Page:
Smoking in Pregnancy

In 2016/17, (7,809) pregnant women in Scotland were recorded as being current smokers at booking (15% of all those at booking). The proportion of women reporting being current smokers at booking has declined from 29% in 1997/98.

In 2016/17, a higher percentage of women in Scotland were recorded as smoking during pregnancy in younger age groups. The high percentage among the under 20s (33%) is particularly notable. This may be partly due to teenage pregnancies being more common in disadvantaged areas where smoking rates are highest.

SIMD is the Scottish Government’s official measure of area based multiple deprivation. In 2016/17, a higher percentage of women were recorded as smoking during pregnancy in more deprived areas: 27% in the most deprived SIMD quintile compared with 3% in the least deprived quintile.

Stopping smoking in pregnancy:

  • reduces the risk of miscarriage or the baby being stillborn;
  • reduces the risk of sudden unexpected death in infancy (SUDI), previously known as cot death;
  • babies are more likely to be born a healthy weight and full-term (at around 40 weeks) – babies born too early and underweight are more likely to have feeding and breathing problems;
  • babies are less likely to be born with health problems like asthma or a cleft lip and/or palate;
  • mum will look better, smell better and feel better;
  • mum lowers her risk of heart disease and cancer; and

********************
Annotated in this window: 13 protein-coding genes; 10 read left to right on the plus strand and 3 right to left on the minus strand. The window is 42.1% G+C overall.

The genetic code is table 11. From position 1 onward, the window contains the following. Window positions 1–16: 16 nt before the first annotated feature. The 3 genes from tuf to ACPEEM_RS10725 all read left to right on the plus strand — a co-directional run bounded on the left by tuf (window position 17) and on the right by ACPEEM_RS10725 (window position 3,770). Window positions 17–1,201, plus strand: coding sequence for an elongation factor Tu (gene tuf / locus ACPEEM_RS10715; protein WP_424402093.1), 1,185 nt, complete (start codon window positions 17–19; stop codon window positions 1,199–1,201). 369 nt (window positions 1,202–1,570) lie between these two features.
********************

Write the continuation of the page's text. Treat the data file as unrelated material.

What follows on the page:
• saves money – just a month of not smoking could save around £200.


The Quit Your Way team have been working in partnership with maternity staff for a number of years now to ensure a robust referral process for pregnant women who smoke or are exposed to second-hand smoke.

Nicotine replacement therapy is safe to use in pregnancy and can be provided free of charge in conjunction with support from the Quit Your Way Officer.

Babies should not be exposed to second-hand smoke as this can cause harmful effects. Chemicals in second-hand smoke can linger for five hours. Anyone who is caring for a baby should smoke outside with the door closed.

Pregnant women may choose to use an e cigarette, which Quit Your Way cannot provide but will support the use of, as this is safer than continued smoking.

At initial booking appointment, every pregnant woman is asked by her midwife to take a carbon monoxide breath test. If the reading is 4 or over an automatic referral is sent to the Quit Your Way Team, who will endeavour to make contact to discuss the correct support for cessation. Although all women with a co reading of 4 or above are automatically referred to the Quit Your Way Team for smoking cessation advice or advice on second hand smoke. These women can be re-referred if they have not engaged with the service following initial referral.

To contact the Quit Your Way Team please call 0800 783 9132 or email: QYWAyrshire@aapct.scot.nhs.uk

For clinical staff email – Clinical_HealthPromotionQYWAyrshireTeam@aapct.scot.nhs.uk

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